Most international students attend three schools
Historical admissions data suggest that three of the UK’s nine veterinary schools host the majority of international students: the Royal Veterinary College (RVC), the University of Edinburgh and the University of Glasgow. The RVC told VIN News that its admission target for the 2020-21 academic year is “similar to last year’s target”. Last year, the RVC, which is part of the University of London, wanted to fill 270 places, including 125 students outside the UK and the EU, or 46% of the total.
“Our signs so far are that we remain a popular destination,” said an RVC spokesman. “However, we won’t know the impact of the pandemic until students enroll.” The RVC stated that it has no intention of increasing or decreasing its intake target. “We do not plan to reduce our student numbers, nor do we expect that we have to,” said the spokesman.
Many students who have already completed the RVC’s veterinary program packed their bags and left. “Our locations have been closed to students since March. The majority of our students – at home and abroad – returned home …” said the spokesman. When or if repatriated students would return to the UK is unclear.
Although the University of Edinburgh and the University of Glasgow are only subject to the ceiling for students from England, the amount of government funding available per domestic student in Scotland is limited by the Scottish Funding Council. That means if the schools there take in more Scottish, Welsh, Northern Irish or EU students than planned, they won’t get a lot of extra money from the government, which by default creates a cap.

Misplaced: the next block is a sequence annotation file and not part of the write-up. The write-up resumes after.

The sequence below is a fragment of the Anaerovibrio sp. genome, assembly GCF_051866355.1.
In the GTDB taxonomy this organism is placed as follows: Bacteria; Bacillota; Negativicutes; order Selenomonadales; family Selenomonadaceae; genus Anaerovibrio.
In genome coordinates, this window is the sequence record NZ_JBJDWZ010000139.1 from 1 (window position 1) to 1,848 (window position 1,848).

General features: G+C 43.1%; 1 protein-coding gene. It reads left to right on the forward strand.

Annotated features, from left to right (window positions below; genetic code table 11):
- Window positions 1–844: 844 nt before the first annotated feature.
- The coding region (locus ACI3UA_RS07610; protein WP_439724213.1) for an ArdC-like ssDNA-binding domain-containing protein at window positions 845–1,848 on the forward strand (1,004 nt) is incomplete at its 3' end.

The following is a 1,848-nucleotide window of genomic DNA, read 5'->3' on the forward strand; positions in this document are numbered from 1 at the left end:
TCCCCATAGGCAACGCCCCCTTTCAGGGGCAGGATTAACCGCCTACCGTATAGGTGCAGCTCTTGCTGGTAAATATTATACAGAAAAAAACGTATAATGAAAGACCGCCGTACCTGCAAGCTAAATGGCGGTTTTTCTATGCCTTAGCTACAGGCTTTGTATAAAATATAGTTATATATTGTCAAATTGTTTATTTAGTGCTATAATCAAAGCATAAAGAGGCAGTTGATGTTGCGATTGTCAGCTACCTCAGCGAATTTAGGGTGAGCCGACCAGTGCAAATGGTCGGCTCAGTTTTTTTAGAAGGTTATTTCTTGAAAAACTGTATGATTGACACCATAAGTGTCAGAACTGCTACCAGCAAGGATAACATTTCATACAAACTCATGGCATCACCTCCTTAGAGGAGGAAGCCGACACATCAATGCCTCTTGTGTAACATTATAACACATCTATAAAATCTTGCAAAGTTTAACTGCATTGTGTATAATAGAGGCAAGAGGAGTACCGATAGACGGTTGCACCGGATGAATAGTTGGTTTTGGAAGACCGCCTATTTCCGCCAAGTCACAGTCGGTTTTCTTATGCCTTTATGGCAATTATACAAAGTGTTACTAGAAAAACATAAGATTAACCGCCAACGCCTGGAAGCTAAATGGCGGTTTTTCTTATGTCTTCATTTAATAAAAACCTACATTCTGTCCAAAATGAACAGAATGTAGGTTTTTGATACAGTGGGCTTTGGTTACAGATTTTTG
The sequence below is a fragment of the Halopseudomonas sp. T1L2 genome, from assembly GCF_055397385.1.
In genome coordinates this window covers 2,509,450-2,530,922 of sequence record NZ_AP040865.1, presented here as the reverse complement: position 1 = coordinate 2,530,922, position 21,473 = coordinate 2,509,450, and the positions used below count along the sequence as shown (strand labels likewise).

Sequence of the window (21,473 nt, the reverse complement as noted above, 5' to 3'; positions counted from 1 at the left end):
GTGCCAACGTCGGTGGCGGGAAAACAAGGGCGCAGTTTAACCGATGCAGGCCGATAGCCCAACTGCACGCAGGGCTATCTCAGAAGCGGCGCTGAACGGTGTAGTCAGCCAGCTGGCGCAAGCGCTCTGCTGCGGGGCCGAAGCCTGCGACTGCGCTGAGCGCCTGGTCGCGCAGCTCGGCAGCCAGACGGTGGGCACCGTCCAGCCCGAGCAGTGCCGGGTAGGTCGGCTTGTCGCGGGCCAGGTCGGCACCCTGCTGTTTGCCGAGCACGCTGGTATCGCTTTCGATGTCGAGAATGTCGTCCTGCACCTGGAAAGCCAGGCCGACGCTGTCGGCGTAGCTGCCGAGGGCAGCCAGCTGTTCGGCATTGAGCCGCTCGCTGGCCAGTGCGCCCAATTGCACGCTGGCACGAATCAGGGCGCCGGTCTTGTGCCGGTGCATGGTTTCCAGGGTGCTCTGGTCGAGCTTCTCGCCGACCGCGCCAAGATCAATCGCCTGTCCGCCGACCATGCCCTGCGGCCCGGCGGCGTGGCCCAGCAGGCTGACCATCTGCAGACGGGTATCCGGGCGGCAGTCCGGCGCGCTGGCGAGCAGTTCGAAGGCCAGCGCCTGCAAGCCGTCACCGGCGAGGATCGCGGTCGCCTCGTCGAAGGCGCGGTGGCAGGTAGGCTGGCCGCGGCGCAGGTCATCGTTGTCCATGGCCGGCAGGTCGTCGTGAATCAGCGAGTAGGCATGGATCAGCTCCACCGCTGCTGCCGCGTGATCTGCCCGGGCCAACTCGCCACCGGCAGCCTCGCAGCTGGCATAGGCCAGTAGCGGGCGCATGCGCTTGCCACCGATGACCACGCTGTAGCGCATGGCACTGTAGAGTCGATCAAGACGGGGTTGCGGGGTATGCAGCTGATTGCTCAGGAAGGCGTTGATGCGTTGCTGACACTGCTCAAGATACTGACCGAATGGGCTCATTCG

Last year, of the 133 students the University of Glasgow wanted to enroll, 60 were non-UK, non-EU students, or 45% of the total, according to the VSC. A university spokeswoman said the stipulated admission of students for the upcoming academic year is 135. However, she said it was impossible to make accurate predictions for this year’s admission, partly due to uncertainty about foreign admissions. “We’re not sure how travel restrictions and supplier concerns will affect our international recruitment,” she said.
A University of Edinburgh spokesman declined to comment on the potential impact the pandemic could have on the approval target. He referred VIN News to the university’s website, which stated the school is considering 125 places for its veterinary medicine foundation course this year, including 35 with a “graduate or international fee.”
The RVC, University of Edinburgh, and University of Glasgow are all accredited by the American Veterinary Medical Association. A fourth UK school, the University of Bristol, received AVMA accreditation in October to attract US students. A Bristol University spokesman declined to comment on the article.
The UK’s five remaining Veterinary Schools typically accept few to zero students from outside the UK and the EU. Cambridge University spokesman Paul Seagrove said it is targeting 75 enrollments this year for his veterinary course, which is the same as last year. Foreign students, he said, “often make up 5-10% of our veterinarian cohort, and we have no evidence yet that our 2020 intake will vary widely.”
The University of Nottingham, which last year doubled its annual enrollment of veterinary students to 300, said it had already put up its offerings and would be accepting “roughly the same number of students” as last year. “The school accepts very few international students and has no specific destination for them,” said spokeswoman Emma Thorne.